Tucked away in Budget Paper Number 1 is a fascinating little chart that is arguably the most politically important piece of data in the entire budget, as it justifies not just the very existence of the stimulus program and the political baggage that is coming with it, but also shows the likely consequences of the alternative “what if the stimulus was smaller or didn’t exist” scenario.

You can see the Treasury version of the chart over in Statement 2 of Budget Paper No. 1 – “Box 4: Economic growth and fiscal stimulus”. However, that treasury graphic is a bit of a chartcrime, so we can reproduce it ourselves from the raw data cited in the budget papers.

Back in early 2009, the IMF made GDP forecasts for a number of countries based on what the prevailing economic outlook was for those countries at the time that the forecasts were made. Those early 2009 IMF forecasts came in like this:

During the period between when these forecasts were made and today, these nations deployed fiscal stimulus packages of varying sizes. You can see the size of the stimulus packages as a proportion of GDP in the table on page 36 of this IMF document – under the 2009 column “Crisis related discretionary measures”. This was the size of the stimulus packages for each of these nations as a proportion of GDP:


The third and final piece of data we need is the actual growth achieved by these nations in 2009, which the IMF also provides over here.

This is what they come in as (using last night’s Treasury data to substitute for the Australian entry):


So what was the impact of the stimulus on GDP growth across nations? To find out, if we subtract the 2009 IMF forecast growth from the actual growth achieved in 2009, it tells us the forecast error – or the amount by which the original GDP forecast for each nation was out.

That then allows us to compare the size of the various stimulus packages to the size of those forecasts errors via a scatter plot and regression – if the stimulus packages explain the forecast errors (in that, the bigger the stimulus package, the better the economy performed over its original forecast), then we should see a tight linear relationship with nations starting in the bottom left hand corner (representing small stimulus and small errors) going roughly linear up until the top right corner (representing large stimulus creating large forecast errors).

So what does the chart look like?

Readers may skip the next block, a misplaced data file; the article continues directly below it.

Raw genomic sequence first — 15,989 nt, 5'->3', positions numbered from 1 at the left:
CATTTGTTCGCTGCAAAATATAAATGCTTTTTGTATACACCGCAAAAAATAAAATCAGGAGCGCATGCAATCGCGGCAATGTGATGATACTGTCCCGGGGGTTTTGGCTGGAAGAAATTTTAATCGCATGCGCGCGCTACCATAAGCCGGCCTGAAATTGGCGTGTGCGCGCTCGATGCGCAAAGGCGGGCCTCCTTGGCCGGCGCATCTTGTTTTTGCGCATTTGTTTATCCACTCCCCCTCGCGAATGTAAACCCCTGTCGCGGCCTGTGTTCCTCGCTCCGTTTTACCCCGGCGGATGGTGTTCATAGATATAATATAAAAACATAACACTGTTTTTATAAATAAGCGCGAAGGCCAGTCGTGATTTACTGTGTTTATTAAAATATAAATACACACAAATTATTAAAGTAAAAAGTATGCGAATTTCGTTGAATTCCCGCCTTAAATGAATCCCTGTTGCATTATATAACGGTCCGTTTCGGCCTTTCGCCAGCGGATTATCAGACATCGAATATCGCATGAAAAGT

This is a very statistically significant relationship (albeit with only 11 observations), with the budget papers stating that the T-stat on the stimulus package coefficient was 3.3. Using the raw data, my results confirm that – here’s the regression output:


What this chart demonstrates is that the size of the stimulus packages mattered – seriously mattered. The larger the stimulus package, the better a country performed compared to what its original IMF growth forecasts suggested.

The stimulus packages made a clear difference to the size of GDP growth. The size of the packages made a clear difference to the size of the effect on GDP growth.

As the effect was consistent across nations – we can use this data to get an approximate estimate of what actual Australian GDP would have looked like in 2009 as a function of the size of a spectrum of stimulus package sizes.

If we treat the regression line in the above chart as an approximate estimate of the stimulus effect on GDP, we can slide Australia up and down that line according to hypothetical stimulus packages of different sizes, and recalculate the left hand vertical axis to represent Australian GDP rather than the forecast error.


According to IMF data and the consistency and significance of the stimulus/forecast error relationship, a stimulus package in Australia around the 2.2% of GDP would have given us zero growth – anything less than that would have delivered us negative growth.

When the Coalition says the stimulus package should have been smaller – they need to be asked how much smaller. Every drop in GDP causes an increase in size of unemployment. How many more people would they have been willing to throw on the scrap heap of unemployment in their pursuit of a smaller package?

Every time the Coalition complains about debt, they need to be asked how much smaller they believe the stimulus package should have been and how many more people would they have been willing to throw on the scrap heap of unemployment in their pursuit of a smaller debt load.

Debt was the cost of growth – growth was and always is the provider of jobs. Pretending that less debt could have provided the same jobs is fairy floss economics. A dollar is a dollar is a dollar.

The size of stimulus packages mattered – the international evidence is in.

The Coalition needs to be questioned about its economic viewpoints – viewpoints which are far from mainstream economics, existing on the very fringes of economic debate and which are completely at odds, completely and utterly at odds, with the international empirical evidence.

You know what an argument without evidence is called?

Making shit up.


Sinclair Davidson (which some of you may remember from one of the funniest exchanges in Senate Estimates history with Doug Cameron!) over at Catallaxy has redone the same chart with more than just this G7 plus selected countries, but expanded it to the whole G20, finding much more variation in the results, leading to a crashed significance and much reduced slope on the regression line over the full G20 spectrum.